Please don’t ignore this just because it doesn’t affect you personally. The next time it could be your mother, or sister, or daughter.

It’s time to do something. Silence and inaction are not options.

Sunday, August 12, 2018

We don't need Doug, we need you!

Keep up the good work, Doug. We need people like you!

As a young broadcast journalist, my radio editorials used to bring in a lot of comments like that. But that’s about as far is it went.

In the City of Holland, for example, back in the days before Michigan’s Open Meetings Act, I badgered the city council mercilessly for holding regular secret meetings. The people loved it, but nobody ever did anything about it.

Fast forward to today.

I’m not writing radio editorials anymore, but the pieces that I post on this blog site are just as direct. But I’m going to tell you something. If mass incarceration is going to get serious attention, if sinfully lengthy sentences are going to get reduced, if prison overcrowding is going to be dealt with, if the number of wrongful convictions is going to be reduced, if prison conditions are going to be improved, if spiritual communities are going to change their attitudes about those behind bars, it’s not going to happen because of something I wrote. It’s because somebody who reads what I write decides that enough is enough!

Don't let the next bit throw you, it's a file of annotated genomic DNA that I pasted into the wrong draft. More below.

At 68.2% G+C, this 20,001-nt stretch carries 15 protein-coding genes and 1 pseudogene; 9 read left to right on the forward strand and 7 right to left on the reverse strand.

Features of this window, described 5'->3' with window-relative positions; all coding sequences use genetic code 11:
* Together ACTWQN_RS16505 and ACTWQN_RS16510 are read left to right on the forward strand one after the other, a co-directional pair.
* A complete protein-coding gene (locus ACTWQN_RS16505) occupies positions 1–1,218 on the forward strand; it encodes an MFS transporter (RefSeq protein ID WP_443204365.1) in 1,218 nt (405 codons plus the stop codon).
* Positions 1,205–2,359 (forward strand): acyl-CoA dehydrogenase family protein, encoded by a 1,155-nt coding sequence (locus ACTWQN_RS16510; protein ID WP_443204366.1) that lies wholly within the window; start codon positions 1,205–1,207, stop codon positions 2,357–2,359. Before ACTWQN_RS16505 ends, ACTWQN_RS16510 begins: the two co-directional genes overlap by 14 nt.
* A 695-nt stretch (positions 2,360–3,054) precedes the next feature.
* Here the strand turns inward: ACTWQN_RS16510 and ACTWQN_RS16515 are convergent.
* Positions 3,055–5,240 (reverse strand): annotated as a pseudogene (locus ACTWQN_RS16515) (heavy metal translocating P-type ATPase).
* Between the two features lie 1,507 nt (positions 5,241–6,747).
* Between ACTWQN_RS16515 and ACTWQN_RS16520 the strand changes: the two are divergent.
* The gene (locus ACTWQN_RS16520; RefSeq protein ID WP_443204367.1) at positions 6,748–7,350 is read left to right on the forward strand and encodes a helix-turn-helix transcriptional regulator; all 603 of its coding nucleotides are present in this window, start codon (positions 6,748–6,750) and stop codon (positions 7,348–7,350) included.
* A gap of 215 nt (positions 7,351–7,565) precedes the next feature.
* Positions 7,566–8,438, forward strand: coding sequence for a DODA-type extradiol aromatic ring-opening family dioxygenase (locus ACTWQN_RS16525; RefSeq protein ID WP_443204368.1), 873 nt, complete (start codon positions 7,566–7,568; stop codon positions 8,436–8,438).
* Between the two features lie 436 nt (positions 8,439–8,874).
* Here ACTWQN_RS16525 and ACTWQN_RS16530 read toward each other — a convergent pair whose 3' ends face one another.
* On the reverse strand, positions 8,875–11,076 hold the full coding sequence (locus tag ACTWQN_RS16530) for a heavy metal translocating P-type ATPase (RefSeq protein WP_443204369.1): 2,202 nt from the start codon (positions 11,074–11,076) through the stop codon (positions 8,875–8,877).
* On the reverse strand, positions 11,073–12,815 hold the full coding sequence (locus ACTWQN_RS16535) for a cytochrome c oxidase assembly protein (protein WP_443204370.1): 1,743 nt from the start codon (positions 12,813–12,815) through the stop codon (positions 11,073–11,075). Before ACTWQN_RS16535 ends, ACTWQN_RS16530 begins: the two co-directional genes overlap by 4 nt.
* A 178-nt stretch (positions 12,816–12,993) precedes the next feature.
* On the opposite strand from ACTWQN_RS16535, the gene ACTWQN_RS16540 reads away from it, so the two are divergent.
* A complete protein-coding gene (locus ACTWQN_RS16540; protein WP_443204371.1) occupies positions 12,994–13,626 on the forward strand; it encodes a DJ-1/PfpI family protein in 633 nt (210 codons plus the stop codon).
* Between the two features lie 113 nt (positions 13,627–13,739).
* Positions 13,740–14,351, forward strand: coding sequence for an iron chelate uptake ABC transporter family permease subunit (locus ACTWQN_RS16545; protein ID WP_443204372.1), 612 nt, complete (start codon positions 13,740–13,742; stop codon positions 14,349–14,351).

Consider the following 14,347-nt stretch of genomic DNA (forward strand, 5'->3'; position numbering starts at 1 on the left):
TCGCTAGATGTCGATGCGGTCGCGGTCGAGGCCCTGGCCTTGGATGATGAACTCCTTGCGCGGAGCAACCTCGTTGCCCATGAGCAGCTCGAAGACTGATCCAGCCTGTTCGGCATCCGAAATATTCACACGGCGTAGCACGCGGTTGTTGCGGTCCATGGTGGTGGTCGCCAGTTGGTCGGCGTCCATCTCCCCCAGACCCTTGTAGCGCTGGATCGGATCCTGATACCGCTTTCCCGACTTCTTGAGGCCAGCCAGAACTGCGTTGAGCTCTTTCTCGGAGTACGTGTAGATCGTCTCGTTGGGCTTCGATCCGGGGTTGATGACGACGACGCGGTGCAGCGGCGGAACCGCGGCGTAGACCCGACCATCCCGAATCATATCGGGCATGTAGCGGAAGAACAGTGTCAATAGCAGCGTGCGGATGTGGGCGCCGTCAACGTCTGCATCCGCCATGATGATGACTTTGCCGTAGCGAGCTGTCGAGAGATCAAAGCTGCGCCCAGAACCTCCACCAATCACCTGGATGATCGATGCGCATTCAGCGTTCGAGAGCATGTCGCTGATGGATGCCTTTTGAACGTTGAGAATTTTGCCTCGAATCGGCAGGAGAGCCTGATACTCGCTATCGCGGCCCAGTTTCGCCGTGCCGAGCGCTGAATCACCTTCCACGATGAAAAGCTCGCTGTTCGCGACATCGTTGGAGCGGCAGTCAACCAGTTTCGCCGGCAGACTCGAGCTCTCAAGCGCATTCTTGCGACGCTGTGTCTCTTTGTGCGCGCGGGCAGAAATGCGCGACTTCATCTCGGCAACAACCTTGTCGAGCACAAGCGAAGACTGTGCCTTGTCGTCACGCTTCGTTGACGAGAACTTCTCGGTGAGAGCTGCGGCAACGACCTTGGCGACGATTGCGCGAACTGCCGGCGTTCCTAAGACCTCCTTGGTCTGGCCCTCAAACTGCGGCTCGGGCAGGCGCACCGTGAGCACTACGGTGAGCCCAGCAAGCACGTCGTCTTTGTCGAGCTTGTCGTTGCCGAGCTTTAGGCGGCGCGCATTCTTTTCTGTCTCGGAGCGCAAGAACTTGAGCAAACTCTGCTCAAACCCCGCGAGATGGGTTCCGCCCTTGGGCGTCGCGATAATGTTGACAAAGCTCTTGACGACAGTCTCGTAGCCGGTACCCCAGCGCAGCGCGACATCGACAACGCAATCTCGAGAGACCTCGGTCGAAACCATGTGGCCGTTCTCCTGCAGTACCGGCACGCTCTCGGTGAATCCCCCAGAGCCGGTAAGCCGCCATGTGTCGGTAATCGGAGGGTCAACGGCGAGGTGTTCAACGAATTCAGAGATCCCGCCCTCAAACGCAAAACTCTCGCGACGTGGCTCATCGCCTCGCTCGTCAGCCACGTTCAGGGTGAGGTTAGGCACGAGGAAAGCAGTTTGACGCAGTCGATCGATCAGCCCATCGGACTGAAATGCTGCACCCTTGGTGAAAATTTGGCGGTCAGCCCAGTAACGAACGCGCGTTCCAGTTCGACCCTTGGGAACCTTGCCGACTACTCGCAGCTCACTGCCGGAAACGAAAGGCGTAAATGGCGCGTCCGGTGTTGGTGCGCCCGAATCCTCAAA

No, we don’t need another Doug Tjapkes. Society is stuck with him for now.

We need you!

We need people who will go to the polls and vote out of office those politicians who want to be tough on crime by imposing long sentences and building more prisons.

We need people who don’t just nod their heads when they read our blogs, but who, instead, email or call their state legislators regarding prison reform, prison conditions and mass incarceration.

We need people, regardless of age, who will get off their butts and work in soup kitchens, carry picket signs for refugees, crusade for better senior citizen care, and assist with prisoner re-entry.

We need people who will insist to their church fathers that the only mission fields aren’t overseas, that teaching Bible lessons isn’t the only way to help prisoners, and that if ex-offenders aren’t appreciated in their pews, the EVERYONE WELCOME sign should be taken down.

I conclude with this quote from a church newsletter: 

The opposite of love is not hate, it’s indifference….
The opposite of life is not death, it’s complacency.

Tuesday, August 7, 2018

Prison visits: Important, stressful, heartbreaking!